Under the Eb-5 regulations, the investor’s investment in the new commercial enterprise must be “sustained” during the two years of conditional residence. If the average processing time of an I-526 petition is 13 months, and if it takes approximately one year to complete the adjustment of status process, or the conditional immigrant visa and U.S. entry process, and another two years is added for the filing of the I-829 petition and another one year for adjudication of the I829 petition-- from the time of the investment and filing of the I-526 petition until the time conditions are removed and the investment no longer must be sustained, in most cases, between 7 and 8 years have elapsed factoring in current visa retrogression for Chinese Citizens.  . So what happens in the event of quota retrogression? This means the investor cannot have his capital returned for at least 7 years and must sustain the investment for the same time period.  From the investor’s point of view, this means that the investment money will be tied up for a longer period of time and any “exit strategy” will become more protracted.

This delay is also problematic for regional center investors. A significant majority of regional centers utilize the so-called “loan model”. Under this model, the investor is an equity investor in the new commercial enterprise. The new commercial enterprise is, in turn, a lending company that lends the EB-5 investors’ investment money to the project developer (the so-called “job creating enterprise”). Traditionally, the loan from the new commercial enterprise to a job-creating enterprise is five years creating a five year exit strategy for investors. Quota retrogression will require lengthening of the loan time period, which will delay the investor’s return of investment proceeds. Project developers may also want to refinance or sell the business, which could have significant negative consequences for the condition removal process for the investors if it occurs before the approval of the I-829.  Conversely what if the loan is repaid in five years by the developer? The funds cannot be paid back to the investor until I829 approval or lie idle in the new commercial enterprise’s bank account as the funds would no longer be considered “at risk”.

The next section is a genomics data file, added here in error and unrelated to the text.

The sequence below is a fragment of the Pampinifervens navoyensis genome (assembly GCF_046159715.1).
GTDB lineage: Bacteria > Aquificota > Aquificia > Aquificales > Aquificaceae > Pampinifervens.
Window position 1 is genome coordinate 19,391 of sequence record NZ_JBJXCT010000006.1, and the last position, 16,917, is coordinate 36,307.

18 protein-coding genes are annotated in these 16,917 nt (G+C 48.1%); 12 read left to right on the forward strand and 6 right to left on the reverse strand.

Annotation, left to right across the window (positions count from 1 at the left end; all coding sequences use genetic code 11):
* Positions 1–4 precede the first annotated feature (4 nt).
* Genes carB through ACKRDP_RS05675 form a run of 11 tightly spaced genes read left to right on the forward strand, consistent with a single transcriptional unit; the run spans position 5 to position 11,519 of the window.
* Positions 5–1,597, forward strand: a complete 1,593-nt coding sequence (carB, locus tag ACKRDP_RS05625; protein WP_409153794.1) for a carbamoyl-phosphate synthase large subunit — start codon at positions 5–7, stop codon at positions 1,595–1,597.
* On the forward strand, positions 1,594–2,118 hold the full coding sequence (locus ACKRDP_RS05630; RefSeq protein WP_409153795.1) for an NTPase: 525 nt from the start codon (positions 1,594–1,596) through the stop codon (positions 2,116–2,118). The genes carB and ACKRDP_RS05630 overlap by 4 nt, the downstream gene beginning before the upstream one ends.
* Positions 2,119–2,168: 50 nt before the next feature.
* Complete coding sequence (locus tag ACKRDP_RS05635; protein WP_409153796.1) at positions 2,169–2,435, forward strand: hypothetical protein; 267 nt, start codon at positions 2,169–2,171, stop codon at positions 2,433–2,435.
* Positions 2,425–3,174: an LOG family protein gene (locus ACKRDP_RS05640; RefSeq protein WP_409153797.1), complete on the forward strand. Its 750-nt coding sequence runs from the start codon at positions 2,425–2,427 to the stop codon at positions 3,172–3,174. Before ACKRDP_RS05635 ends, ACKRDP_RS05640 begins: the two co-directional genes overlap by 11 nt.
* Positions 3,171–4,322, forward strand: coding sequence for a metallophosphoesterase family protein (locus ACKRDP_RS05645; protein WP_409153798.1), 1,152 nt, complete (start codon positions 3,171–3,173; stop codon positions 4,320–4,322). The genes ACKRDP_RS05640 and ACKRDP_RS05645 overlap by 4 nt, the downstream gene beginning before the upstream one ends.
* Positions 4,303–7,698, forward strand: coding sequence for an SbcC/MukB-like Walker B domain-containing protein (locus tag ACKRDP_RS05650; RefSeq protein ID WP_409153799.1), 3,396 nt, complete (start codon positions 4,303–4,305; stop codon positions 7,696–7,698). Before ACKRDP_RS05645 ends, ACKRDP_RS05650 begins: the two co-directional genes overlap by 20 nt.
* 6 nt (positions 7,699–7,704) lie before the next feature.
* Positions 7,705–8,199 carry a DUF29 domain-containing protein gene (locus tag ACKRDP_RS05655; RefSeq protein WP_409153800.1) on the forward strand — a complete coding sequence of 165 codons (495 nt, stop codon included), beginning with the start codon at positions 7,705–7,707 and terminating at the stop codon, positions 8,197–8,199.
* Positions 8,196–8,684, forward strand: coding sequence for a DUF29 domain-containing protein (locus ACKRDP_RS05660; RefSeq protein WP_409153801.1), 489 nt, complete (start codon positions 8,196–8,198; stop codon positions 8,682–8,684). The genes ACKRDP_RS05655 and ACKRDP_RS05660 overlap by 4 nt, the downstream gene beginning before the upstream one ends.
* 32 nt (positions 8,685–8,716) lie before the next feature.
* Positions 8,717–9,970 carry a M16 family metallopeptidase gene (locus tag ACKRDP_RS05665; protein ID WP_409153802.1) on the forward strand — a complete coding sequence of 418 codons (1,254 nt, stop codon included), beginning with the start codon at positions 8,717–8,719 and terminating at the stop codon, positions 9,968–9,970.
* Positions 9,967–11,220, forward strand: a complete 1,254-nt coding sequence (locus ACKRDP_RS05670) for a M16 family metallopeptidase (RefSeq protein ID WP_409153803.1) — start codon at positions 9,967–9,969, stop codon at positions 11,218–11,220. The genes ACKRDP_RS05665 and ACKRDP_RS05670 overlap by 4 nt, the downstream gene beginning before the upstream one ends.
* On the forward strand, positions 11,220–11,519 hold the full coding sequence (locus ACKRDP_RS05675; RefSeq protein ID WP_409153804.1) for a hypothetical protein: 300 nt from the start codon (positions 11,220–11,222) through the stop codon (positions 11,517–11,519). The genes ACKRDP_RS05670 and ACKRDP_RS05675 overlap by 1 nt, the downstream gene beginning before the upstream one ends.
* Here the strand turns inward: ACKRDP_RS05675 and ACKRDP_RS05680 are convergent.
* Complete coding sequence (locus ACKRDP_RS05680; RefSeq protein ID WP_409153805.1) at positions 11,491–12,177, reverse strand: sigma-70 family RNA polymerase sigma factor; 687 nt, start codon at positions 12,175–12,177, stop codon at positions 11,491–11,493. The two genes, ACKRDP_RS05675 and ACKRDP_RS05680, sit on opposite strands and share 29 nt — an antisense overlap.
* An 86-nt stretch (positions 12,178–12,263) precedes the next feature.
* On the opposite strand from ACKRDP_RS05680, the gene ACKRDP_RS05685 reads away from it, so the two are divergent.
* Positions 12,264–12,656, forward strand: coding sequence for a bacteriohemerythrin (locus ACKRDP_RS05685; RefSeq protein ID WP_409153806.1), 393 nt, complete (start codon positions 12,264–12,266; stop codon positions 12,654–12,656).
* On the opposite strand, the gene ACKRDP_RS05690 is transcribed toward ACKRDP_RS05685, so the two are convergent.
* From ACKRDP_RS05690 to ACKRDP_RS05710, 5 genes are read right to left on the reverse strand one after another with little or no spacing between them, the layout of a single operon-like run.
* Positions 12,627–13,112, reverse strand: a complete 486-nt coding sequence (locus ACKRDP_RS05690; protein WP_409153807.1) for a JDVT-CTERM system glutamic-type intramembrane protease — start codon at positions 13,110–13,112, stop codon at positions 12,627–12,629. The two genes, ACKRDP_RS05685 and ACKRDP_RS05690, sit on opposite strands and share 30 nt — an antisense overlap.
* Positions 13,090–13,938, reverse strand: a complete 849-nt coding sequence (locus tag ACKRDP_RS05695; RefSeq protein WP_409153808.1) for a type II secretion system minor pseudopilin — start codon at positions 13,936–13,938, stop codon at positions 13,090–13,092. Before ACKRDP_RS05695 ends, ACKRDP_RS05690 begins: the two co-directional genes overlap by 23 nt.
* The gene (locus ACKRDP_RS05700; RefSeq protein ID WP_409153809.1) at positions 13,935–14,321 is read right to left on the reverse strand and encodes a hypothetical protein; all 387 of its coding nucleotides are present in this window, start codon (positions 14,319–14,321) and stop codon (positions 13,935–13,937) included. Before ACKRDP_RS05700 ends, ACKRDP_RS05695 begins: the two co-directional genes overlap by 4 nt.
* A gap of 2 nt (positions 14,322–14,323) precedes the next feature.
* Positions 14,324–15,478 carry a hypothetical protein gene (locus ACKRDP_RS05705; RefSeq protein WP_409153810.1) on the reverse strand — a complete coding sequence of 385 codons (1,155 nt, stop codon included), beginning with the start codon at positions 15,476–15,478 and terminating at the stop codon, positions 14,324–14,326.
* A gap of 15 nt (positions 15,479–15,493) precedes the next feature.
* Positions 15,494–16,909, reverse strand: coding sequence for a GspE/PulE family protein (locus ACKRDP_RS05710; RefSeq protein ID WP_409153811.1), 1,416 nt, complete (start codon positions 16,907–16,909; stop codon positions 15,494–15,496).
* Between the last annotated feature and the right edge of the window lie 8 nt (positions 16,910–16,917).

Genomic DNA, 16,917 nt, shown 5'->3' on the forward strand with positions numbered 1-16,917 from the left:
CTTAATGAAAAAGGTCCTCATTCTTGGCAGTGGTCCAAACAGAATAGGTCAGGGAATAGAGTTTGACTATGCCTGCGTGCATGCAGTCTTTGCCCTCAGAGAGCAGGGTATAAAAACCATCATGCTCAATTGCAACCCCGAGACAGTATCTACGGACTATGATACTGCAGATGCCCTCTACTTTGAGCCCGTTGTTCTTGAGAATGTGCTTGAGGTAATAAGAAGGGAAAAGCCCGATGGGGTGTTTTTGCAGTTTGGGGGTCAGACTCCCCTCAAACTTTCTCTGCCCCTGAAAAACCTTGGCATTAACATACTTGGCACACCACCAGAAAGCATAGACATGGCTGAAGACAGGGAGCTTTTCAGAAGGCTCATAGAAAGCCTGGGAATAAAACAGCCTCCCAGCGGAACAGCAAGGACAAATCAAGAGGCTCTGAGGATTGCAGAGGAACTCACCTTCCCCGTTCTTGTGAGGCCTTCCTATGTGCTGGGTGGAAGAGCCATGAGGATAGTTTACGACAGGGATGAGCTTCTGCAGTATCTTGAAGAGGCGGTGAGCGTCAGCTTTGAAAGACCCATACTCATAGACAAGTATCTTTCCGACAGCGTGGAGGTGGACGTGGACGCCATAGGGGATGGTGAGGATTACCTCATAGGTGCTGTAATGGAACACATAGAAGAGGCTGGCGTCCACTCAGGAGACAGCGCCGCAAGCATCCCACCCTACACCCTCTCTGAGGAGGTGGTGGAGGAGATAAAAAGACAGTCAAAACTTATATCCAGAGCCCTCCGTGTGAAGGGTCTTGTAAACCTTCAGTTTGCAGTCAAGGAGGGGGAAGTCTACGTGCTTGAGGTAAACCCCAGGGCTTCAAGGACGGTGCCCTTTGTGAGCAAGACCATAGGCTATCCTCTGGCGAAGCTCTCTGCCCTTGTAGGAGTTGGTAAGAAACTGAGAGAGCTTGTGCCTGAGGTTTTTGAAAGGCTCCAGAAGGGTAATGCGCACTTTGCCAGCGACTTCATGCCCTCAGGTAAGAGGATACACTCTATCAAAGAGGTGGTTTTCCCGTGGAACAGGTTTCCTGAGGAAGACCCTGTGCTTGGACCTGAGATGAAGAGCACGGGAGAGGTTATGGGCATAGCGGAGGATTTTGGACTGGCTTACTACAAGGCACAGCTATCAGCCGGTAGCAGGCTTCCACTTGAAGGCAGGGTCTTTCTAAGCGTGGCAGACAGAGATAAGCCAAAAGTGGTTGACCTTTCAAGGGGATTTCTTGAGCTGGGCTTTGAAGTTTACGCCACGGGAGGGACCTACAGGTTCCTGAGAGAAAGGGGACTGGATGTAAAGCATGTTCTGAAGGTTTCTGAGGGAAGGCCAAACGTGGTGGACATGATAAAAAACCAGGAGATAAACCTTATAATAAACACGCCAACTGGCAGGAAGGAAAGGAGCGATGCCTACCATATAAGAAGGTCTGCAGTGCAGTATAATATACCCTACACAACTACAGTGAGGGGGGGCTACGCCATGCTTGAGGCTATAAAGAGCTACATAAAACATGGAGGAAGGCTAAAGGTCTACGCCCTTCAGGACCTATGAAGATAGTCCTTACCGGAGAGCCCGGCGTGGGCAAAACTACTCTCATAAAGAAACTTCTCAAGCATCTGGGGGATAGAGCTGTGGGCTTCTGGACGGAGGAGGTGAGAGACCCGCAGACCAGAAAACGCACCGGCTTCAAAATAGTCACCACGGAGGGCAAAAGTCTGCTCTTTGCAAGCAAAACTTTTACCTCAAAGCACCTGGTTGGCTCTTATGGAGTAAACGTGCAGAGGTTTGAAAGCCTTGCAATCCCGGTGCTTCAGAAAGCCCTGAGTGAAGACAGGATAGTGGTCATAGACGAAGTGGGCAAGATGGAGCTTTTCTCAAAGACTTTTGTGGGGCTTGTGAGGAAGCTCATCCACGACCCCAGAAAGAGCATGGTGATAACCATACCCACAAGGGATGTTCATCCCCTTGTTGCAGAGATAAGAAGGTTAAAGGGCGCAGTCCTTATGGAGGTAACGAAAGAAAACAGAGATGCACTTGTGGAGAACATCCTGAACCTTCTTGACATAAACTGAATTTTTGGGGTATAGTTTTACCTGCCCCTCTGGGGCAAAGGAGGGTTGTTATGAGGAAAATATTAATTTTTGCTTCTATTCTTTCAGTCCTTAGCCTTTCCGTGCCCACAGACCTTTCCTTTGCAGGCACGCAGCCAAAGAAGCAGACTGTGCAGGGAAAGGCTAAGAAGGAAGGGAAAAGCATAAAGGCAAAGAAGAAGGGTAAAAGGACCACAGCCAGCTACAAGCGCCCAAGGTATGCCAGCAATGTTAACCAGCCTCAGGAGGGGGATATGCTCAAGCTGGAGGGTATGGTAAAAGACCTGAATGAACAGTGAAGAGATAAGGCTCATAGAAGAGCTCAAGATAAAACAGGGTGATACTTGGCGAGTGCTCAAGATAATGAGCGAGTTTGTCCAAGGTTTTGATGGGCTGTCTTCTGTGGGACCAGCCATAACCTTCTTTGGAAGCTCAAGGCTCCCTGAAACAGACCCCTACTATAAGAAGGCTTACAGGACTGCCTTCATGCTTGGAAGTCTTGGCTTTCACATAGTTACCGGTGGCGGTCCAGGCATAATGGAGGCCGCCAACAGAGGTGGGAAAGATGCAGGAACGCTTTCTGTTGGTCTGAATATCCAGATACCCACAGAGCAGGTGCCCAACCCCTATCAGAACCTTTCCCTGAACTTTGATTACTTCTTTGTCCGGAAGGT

Congress needs to adjust the number of EB-5 visas available to no longer include derivative family members in order to make the number of visas available more in line with the demand. In the interim, USCIS needs to provide some guidance on how it will deal with Chinese visa retrogression. 


Posted by Karen-Lee Pollak on Tue, Aug 26, 2014 @ 4:07 PM

EB-5, PERMANENT RESIDENCY,INVESTMENTCharles Oppenheim, U.S. Department of State, Chief, Immigrant Visa Control announced that the China Employment Fifth (EB-5) preference category has become "Unavailable" for the remainder of the FY-2014 because the maximum number of visas allocated ot chinese nationals has been reached.  

However, all China EB-5 applicants who have been scheduled for interview at an overseas post based on the original establishment of the August and September cut-off dates would have been allotted visa numbers for potential use by their case. Such applicants will not be impacted by the "Unavailability" of the China EB-5 category for the remainder of FY-2014.

In this context, "Unavailable" means that no additional numbers are available for "comeback" cases originally scheduled for interview in an earlier month who are just now returning, or for those first requesting an interview. The only exception would be if a post had "otherwise unused" numbers available, because applicants either failed to appear or failed to overcome a refusal during the month (i.e., August or September) of originally scheduled interview.